Met chief Cressida Dick to stay in post until 2024, Priti Patel confirms
The home secretary’s intervention comes after Dame Cressida was accused of “presiding over a culture of incompetence and cover-up” in an open letter sent to the prime minister, Boris Johnson.
Police officers have given their “full support” to the police commissioner after critics, including a number of high-profile figures, called for her to be replaced.
The criticism came following reports that she had been offered a two-year extension to her contract.
Ken Marsh, chairman of the Metropolitan Police Federation, which represents more than 30,000 officers in London, said Dame Cressida had the “full support of the rank and file”.
He said her leadership had been “excellent”, while her “ability to communicate with officers of all ranks is quite incredible”.
The letter sent earlier this week urged Mr Johnson to replace her, arguing that she “must be properly investigated for her conduct, along with predecessors and those in her inner circle, who she appointed and who have questions to answer”.
Signatories included Baroness Doreen Lawrence, Lady Diana Brittan, former Tory MP Harvey Proctor and broadcaster Paul Gambaccini – who have all expressed disappointment or criticism of the police over crime cases affecting them.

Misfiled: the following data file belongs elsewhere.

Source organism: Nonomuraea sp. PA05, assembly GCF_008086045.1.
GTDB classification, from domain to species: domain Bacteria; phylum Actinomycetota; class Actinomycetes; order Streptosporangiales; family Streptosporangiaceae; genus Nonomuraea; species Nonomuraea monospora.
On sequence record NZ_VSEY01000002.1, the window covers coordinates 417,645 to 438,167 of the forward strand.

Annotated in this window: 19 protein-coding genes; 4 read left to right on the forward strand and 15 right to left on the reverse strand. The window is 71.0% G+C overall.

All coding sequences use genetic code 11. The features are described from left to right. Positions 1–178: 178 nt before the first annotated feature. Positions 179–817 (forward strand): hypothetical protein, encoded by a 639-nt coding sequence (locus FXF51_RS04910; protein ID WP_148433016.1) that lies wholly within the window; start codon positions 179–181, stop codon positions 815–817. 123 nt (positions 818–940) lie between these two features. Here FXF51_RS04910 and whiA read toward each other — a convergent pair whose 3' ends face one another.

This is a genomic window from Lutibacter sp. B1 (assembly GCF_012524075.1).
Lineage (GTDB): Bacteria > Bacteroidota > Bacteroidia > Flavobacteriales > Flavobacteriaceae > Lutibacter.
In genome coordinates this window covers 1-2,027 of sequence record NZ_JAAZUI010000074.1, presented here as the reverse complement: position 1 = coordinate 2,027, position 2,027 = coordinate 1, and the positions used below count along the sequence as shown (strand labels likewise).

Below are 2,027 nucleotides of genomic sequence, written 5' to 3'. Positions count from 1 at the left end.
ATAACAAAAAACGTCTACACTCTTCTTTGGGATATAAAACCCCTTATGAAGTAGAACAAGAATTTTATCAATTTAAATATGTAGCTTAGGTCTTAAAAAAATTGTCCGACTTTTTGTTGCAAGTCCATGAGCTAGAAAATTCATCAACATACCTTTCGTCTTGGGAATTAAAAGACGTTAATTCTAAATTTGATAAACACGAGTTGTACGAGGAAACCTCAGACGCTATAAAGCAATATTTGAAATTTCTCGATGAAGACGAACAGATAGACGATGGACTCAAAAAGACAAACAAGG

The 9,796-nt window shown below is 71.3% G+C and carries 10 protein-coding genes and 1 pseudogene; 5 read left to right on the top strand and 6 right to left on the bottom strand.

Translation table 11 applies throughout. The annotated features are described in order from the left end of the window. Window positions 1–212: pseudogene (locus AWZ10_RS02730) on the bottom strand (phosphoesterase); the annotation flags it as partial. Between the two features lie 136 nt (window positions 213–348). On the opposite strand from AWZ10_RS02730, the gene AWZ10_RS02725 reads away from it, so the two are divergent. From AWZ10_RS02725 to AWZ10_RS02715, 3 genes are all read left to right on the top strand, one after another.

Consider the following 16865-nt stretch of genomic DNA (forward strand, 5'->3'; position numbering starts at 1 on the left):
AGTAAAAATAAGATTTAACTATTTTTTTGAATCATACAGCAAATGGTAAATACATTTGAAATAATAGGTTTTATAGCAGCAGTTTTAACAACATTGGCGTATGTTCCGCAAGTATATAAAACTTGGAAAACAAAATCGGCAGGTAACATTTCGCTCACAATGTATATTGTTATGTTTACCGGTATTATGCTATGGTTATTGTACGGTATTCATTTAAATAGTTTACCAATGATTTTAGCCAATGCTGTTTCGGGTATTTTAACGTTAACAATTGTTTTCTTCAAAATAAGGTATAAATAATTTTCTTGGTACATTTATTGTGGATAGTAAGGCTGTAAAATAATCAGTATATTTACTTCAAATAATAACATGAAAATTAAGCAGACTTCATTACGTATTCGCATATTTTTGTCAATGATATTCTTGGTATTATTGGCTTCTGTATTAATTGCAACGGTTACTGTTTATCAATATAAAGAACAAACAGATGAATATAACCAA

On Thursday, Mr Proctor warned that Dame Cressida should be replaced to ensure any future “errors” by the Met are avoided.
The ex-Tory MP was one of three men who had their houses raided by officers from the Met’s failed Operation Midland, which was launched in reaction to false allegations by jailed fantasist Carl Beech about a murderous VIP paedophile ring.
Mr Gambaccini, who was falsely accused of historical sex offences, said: “Londoners deserve a first class police service – they do not currently have one.”
Baroness Lawrence, mother of teenager Stephen Lawrence, who died in a racist attack in 1993, has previously voiced her disappointment after an investigation into her son’s death was shelved last year.
Meanwhile Lady Brittan, whose home was raided when her late husband Lord Brittan was falsely accused of child abuse as part of Operation Midland, previously told the Home Affairs Select Committee that public figures caught up in the scandal had still not received justice.
Their letter also urged the police watchdog, the Independent Office of Police Conduct (IOPC), to introduce reforms.
Mr Marsh told PA that he understands “fully” the positions the letter signatories are in and his “heart goes out to them”.
He said he did not have an issue with police reform “whatsoever”, but said “that’s for the government to decide”.
A Home Office spokesperson previously said: “The appointment of the commissioner of the Metropolitan Police Service is a formal process which will be confirmed in the proper way.”